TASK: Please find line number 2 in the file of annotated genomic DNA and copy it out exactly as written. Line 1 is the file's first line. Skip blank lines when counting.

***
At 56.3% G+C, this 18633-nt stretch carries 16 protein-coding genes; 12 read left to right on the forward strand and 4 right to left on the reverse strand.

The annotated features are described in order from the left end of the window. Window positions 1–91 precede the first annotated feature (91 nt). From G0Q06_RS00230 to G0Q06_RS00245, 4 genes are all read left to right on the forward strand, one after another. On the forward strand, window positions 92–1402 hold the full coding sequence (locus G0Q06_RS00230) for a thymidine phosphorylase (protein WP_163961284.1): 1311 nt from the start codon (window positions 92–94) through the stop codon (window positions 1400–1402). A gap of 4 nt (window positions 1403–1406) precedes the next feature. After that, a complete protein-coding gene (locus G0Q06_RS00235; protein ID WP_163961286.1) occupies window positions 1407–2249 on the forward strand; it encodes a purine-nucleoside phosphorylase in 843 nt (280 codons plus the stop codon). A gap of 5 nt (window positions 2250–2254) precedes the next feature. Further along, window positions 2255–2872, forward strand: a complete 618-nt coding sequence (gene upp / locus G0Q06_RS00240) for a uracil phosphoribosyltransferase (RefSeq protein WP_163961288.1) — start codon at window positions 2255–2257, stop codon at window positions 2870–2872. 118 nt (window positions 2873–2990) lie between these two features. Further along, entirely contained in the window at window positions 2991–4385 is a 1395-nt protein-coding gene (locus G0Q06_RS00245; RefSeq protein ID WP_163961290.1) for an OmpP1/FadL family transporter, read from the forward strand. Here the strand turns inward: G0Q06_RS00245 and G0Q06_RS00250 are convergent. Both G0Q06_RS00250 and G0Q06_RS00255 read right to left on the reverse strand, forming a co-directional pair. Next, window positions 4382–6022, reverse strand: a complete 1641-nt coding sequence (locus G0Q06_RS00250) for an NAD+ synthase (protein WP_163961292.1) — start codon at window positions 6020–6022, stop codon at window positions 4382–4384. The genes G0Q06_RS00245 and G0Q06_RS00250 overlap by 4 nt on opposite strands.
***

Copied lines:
The annotated features are described in order from the left end of the window. Window positions 1–91 precede the first annotated feature (91 nt). From G0Q06_RS00230 to G0Q06_RS00245, 4 genes are all read left to right on the forward strand, one after another. On the forward strand, window positions 92–1402 hold the full coding sequence (locus G0Q06_RS00230) for a thymidine phosphorylase (protein WP_163961284.1): 1311 nt from the start codon (window positions 92–94) through the stop codon (window positions 1400–1402). A gap of 4 nt (window positions 1403–1406) precedes the next feature. After that, a complete protein-coding gene (locus G0Q06_RS00235; protein ID WP_163961286.1) occupies window positions 1407–2249 on the forward strand; it encodes a purine-nucleoside phosphorylase in 843 nt (280 codons plus the stop codon). A gap of 5 nt (window positions 2250–2254) precedes the next feature. Further along, window positions 2255–2872, forward strand: a complete 618-nt coding sequence (gene upp / locus G0Q06_RS00240) for a uracil phosphoribosyltransferase (RefSeq protein WP_163961288.1) — start codon at window positions 2255–2257, stop codon at window positions 2870–2872. 118 nt (window positions 2873–2990) lie between these two features. Further along, entirely contained in the window at window positions 2991–4385 is a 1395-nt protein-coding gene (locus G0Q06_RS00245; RefSeq protein ID WP_163961290.1) for an OmpP1/FadL family transporter, read from the forward strand. Here the strand turns inward: G0Q06_RS00245 and G0Q06_RS00250 are convergent. Both G0Q06_RS00250 and G0Q06_RS00255 read right to left on the reverse strand, forming a co-directional pair. Next, window positions 4382–6022, reverse strand: a complete 1641-nt coding sequence (locus G0Q06_RS00250) for an NAD+ synthase (protein WP_163961292.1) — start codon at window positions 6020–6022, stop codon at window positions 4382–4384. The genes G0Q06_RS00245 and G0Q06_RS00250 overlap by 4 nt on opposite strands.